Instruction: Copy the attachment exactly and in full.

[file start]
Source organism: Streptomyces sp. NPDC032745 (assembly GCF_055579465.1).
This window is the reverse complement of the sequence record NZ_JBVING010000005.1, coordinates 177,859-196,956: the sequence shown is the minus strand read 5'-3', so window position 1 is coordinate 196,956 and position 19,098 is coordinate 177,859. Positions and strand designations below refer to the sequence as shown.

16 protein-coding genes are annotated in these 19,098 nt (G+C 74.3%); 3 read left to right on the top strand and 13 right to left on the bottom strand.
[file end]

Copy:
Source organism: Streptomyces sp. NPDC032745 (assembly GCF_055579465.1).
This window is the reverse complement of the sequence record NZ_JBVING010000005.1, coordinates 177,859-196,956: the sequence shown is the minus strand read 5'-3', so window position 1 is coordinate 196,956 and position 19,098 is coordinate 177,859. Positions and strand designations below refer to the sequence as shown.

16 protein-coding genes are annotated in these 19,098 nt (G+C 74.3%); 3 read left to right on the top strand and 13 right to left on the bottom strand.